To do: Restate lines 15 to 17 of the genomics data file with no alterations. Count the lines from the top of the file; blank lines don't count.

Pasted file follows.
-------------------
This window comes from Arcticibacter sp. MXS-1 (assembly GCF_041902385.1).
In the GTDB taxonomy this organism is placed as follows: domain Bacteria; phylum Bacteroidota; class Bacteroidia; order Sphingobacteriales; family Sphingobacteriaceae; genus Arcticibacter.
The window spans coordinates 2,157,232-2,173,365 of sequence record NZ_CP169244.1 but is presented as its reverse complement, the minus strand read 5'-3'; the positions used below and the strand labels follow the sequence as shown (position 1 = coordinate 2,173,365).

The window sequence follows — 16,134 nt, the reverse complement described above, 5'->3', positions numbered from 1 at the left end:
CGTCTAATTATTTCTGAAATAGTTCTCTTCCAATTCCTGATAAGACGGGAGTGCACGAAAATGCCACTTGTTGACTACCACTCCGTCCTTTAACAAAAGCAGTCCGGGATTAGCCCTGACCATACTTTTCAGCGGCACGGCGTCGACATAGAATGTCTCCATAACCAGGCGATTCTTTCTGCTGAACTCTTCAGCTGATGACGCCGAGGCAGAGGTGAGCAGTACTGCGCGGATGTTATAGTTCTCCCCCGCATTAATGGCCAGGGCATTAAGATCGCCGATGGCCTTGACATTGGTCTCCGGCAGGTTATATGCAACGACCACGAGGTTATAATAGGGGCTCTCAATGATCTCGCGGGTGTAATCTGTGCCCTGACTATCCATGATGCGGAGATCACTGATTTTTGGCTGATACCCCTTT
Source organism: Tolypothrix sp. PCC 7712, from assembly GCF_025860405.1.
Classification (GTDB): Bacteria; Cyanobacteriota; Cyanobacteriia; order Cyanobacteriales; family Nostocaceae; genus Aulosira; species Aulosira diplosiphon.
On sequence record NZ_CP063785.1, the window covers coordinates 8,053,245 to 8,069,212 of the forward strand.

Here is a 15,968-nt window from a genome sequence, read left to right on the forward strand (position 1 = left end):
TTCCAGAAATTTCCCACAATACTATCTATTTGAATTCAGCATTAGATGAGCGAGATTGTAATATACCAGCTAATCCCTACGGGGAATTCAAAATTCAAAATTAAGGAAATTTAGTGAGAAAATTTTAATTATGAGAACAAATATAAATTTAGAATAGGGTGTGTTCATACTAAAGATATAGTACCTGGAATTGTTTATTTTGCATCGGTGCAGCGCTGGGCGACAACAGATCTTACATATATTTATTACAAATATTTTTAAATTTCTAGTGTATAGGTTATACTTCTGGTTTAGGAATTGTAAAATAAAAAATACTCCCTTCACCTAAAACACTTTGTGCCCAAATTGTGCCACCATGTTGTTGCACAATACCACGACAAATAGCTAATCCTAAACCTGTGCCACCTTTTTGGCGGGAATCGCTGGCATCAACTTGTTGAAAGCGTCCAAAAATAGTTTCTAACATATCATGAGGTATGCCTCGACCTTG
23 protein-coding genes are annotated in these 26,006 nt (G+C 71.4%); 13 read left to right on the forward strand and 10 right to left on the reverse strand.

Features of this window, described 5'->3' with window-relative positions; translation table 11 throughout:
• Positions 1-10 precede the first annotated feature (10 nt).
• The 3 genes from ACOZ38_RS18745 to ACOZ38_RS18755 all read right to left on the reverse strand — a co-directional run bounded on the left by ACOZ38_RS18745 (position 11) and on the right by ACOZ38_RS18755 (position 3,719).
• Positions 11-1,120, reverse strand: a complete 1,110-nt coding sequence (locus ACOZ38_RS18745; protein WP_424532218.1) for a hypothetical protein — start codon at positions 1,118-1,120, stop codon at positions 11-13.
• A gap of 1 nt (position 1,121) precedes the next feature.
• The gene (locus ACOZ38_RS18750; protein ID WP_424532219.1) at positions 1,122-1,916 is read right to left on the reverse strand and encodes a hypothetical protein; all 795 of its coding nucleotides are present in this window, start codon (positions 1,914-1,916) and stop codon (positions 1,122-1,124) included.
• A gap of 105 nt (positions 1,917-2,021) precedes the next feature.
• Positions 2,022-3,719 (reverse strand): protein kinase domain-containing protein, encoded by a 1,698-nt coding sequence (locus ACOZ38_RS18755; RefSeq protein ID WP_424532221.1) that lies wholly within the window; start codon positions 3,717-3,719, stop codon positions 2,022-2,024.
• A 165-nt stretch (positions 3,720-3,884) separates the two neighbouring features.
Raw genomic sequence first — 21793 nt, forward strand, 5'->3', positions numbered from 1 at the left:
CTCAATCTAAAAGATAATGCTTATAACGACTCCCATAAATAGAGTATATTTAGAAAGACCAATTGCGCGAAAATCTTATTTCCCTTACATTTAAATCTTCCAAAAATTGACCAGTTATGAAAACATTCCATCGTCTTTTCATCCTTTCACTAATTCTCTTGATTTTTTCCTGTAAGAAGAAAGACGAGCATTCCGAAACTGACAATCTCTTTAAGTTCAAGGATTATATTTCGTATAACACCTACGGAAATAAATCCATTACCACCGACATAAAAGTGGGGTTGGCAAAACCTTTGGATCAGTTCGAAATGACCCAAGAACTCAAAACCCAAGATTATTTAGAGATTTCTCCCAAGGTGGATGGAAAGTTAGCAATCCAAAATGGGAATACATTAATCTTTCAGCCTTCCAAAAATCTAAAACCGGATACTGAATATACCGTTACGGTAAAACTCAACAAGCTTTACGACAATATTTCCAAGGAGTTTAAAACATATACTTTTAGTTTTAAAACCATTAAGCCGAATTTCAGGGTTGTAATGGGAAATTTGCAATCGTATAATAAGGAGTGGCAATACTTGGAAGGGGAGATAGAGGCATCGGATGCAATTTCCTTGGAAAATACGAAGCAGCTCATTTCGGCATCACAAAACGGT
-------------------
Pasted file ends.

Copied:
• Positions 11-1,120, reverse strand: a complete 1,110-nt coding sequence (locus ACOZ38_RS18745; protein WP_424532218.1) for a hypothetical protein — start codon at positions 1,118-1,120, stop codon at positions 11-13.
• A gap of 1 nt (position 1,121) precedes the next feature.
• The gene (locus ACOZ38_RS18750; protein ID WP_424532219.1) at positions 1,122-1,916 is read right to left on the reverse strand and encodes a hypothetical protein; all 795 of its coding nucleotides are present in this window, start codon (positions 1,914-1,916) and stop codon (positions 1,122-1,124) included.